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John Speller's Web Pages -- Pipe Organs -- Instruments

Estonia


Domkirche, Tallinn

The organ in the Domkirche, Tallinn, Estonia is an outstanding example of a German romantic instrument, originally built by Friedrich Ladegast of Weißenfels in 1878. Some tonal additions and a new action were provided in 1913 by William Sauer of Frankfurt an der Oder. Following Estonian independence, the organ was restored by Christian Scheffler of Jacobsdorf in 1998. The organ contains an almost unlimited number of colorful and contrasting unison voices. The Swell Aeolodicon is a soft-toned free reed stop.

I Hauptwerk C–a3

16' Principal
16' Bordun
8' Principal
8' Gamba
8' Doppelflöte
8' Flauto amabile
8' Quintatön
8' Gemshorn
8' Gedackt
8' Dolce
51/3' Nasard
4' Rohrflöte
4' Gemshorn
4' Octave
2' Waldflöte
III Mixtur
III. Cornett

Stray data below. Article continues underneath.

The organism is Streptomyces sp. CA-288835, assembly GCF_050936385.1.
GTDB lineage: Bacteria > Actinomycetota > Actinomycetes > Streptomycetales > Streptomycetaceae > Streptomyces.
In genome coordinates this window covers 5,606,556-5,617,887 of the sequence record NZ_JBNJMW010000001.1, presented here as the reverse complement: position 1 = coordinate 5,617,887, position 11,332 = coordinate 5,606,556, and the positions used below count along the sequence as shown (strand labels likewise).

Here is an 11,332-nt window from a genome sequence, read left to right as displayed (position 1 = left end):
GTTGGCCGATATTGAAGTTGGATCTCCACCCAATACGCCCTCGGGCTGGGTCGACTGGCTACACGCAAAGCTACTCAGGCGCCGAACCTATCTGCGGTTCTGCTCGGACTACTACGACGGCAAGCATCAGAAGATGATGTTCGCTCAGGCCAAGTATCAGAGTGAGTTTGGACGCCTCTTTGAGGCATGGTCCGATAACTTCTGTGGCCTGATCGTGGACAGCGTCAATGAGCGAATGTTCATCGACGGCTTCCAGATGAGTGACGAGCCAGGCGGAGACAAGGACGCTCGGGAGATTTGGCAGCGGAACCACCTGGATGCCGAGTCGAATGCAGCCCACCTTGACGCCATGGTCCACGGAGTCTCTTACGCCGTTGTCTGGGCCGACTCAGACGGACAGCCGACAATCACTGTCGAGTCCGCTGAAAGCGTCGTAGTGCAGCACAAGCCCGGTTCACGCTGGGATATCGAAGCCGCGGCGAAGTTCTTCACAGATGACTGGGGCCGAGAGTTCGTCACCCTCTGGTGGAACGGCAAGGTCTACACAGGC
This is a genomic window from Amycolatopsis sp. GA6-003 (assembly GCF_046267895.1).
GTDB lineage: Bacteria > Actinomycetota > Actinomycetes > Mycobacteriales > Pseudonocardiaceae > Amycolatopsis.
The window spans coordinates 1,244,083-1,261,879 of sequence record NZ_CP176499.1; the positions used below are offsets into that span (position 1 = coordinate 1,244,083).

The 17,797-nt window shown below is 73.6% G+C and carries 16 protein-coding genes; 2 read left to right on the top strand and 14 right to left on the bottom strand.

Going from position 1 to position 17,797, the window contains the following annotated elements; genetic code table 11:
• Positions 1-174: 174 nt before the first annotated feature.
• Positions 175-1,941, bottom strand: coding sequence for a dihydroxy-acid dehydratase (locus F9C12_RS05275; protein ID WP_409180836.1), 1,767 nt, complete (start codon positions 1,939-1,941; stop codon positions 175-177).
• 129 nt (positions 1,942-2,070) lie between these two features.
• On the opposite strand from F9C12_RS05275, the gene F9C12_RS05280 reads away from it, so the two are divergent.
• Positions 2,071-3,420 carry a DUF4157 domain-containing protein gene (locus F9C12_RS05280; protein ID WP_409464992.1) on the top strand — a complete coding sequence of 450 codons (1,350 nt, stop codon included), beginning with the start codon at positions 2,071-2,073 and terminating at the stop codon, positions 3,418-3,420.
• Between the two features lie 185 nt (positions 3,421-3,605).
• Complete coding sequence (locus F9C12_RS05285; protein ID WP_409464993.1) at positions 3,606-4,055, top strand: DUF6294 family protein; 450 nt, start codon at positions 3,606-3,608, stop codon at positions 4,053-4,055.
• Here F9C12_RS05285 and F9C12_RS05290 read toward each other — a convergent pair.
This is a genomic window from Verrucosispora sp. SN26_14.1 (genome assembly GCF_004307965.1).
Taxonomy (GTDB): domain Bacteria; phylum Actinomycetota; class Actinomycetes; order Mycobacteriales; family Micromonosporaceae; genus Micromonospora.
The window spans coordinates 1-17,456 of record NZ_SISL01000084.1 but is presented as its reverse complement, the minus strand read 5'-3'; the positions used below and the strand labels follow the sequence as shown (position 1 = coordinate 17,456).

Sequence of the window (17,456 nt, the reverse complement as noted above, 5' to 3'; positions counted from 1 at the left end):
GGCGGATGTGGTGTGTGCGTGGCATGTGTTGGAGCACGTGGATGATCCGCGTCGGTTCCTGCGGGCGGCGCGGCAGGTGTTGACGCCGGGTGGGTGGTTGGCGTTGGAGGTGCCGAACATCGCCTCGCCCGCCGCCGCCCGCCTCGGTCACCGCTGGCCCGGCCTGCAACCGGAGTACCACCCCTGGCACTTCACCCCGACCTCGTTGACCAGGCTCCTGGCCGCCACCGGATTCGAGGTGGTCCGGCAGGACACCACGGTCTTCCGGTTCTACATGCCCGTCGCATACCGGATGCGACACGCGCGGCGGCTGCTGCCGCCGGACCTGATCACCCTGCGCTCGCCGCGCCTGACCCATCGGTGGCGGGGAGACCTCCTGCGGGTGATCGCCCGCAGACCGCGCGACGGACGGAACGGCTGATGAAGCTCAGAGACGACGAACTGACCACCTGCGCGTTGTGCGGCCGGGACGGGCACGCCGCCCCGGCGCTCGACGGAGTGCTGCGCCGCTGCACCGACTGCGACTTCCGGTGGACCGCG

8' Trompete

II. Manual C–a3

16' Gedackt
16' Salicional
8' Dulciana
8' Salicional
8' Viola
8' Flauto traverso
8' Principal
4' Dolce
4' Flauto amabile
4' Principal
22/3' Nasard
2' Piccolo
II-III Progress
III-IV Cymbel
8' Klarinette

III. Schwellwerk C–a3

16' Gedackt
16' Gamba
8' Voix celeste
8' Aeoline
8' Gemshorn
8' Gedackt
8' Viola d´amour
8' Quintatön
8' Flauto amabile
8' Portunaflöte
8' Schalmei
8' Geigenprincipal
4' Flauto dolce
4' Salicet
4' Fugara
2' Flautino
III Harmonia aetheria
8' Aeolodicon
8' Oboe
8' Trompete

Pedal C–a3

32' Untersatz
16' Principal
16' Gemshorn
16' Subbass
16' Qunitatön
16' Violon
16' Lieblich Gedackt
102/3' Quinte
8' Principal
8' Dulciana
8' Gemshorn
8' Bassflöte 8' 8' Cello
4' Principal
4' Flauto
16' Posaune
8' Trompete
4' Clairon

The 1878 Ladegast case of the organ in the domkirche, Tallinn. Image courtesy of Wikipedia Commons
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